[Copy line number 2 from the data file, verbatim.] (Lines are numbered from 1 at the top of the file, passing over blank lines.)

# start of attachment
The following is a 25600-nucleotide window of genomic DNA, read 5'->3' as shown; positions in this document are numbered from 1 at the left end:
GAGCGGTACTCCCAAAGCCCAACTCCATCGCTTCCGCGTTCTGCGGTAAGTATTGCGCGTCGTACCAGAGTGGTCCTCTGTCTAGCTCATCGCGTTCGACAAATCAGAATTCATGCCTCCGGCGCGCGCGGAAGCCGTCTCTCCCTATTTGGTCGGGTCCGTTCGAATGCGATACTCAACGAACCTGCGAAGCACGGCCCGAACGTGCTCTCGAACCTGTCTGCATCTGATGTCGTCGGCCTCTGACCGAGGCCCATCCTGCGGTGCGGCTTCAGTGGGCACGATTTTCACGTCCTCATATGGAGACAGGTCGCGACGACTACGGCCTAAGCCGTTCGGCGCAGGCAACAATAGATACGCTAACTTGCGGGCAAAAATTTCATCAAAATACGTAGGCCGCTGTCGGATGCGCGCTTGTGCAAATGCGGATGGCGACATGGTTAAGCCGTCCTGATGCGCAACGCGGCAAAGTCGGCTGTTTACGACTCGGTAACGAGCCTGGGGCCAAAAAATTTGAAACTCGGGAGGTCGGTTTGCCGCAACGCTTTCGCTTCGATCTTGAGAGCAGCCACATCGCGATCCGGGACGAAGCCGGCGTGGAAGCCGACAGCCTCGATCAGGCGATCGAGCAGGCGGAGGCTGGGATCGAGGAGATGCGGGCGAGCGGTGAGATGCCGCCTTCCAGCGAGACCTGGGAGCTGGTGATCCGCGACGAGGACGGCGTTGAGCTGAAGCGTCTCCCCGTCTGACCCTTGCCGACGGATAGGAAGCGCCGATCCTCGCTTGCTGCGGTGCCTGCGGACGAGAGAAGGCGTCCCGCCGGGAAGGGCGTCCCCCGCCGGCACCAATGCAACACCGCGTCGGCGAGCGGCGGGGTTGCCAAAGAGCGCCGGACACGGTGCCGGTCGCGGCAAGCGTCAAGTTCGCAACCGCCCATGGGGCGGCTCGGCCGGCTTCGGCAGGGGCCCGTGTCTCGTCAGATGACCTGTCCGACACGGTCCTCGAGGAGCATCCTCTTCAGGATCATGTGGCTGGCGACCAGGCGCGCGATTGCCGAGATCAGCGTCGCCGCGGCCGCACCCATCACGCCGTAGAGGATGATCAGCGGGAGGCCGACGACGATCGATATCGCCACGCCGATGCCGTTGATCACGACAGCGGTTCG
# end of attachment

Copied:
GAGCGGTACTCCCAAAGCCCAACTCCATCGCTTCCGCGTTCTGCGGTAAGTATTGCGCGTCGTACCAGAGTGGTCCTCTGTCTAGCTCATCGCGTTCGACAAATCAGAATTCATGCCTCCGGCGCGCGCGGAAGCCGTCTCTCCCTATTTGGTCGGGTCCGTTCGAATGCGATACTCAACGAACCTGCGAAGCACGGCCCGAACGTGCTCTCGAACCTGTCTGCATCTGATGTCGTCGGCCTCTGACCGAGGCCCATCCTGCGGTGCGGCTTCAGTGGGCACGATTTTCACGTCCTCATATGGAGACAGGTCGCGACGACTACGGCCTAAGCCGTTCGGCGCAGGCAACAATAGATACGCTAACTTGCGGGCAAAAATTTCATCAAAATACGTAGGCCGCTGTCGGATGCGCGCTTGTGCAAATGCGGATGGCGACATGGTTAAGCCGTCCTGATGCGCAACGCGGCAAAGTCGGCTGTTTACGACTCGGTAACGAGCCTGGGGCCAAAAAATTTGAAACTCGGGAGGTCGGTTTGCCGCAACGCTTTCGCTTCGATCTTGAGAGCAGCCACATCGCGATCCGGGACGAAGCCGGCGTGGAAGCCGACAGCCTCGATCAGGCGATCGAGCAGGCGGAGGCTGGGATCGAGGAGATGCGGGCGAGCGGTGAGATGCCGCCTTCCAGCGAGACCTGGGAGCTGGTGATCCGCGACGAGGACGGCGTTGAGCTGAAGCGTCTCCCCGTCTGACCCTTGCCGACGGATAGGAAGCGCCGATCCTCGCTTGCTGCGGTGCCTGCGGACGAGAGAAGGCGTCCCGCCGGGAAGGGCGTCCCCCGCCGGCACCAATGCAACACCGCGTCGGCGAGCGGCGGGGTTGCCAAAGAGCGCCGGACACGGTGCCGGTCGCGGCAAGCGTCAAGTTCGCAACCGCCCATGGGGCGGCTCGGCCGGCTTCGGCAGGGGCCCGTGTCTCGTCAGATGACCTGTCCGACACGGTCCTCGAGGAGCATCCTCTTCAGGATCATGTGGCTGGCGACCAGGCGCGCGATTGCCGAGATCAGCGTCGCCGCGGCCGCACCCATCACGCCGTAGAGGATGATCAGCGGGAGGCCGACGACGATCGATATCGCCACGCCGATGCCGTTGATCACGACAGCGGTTCG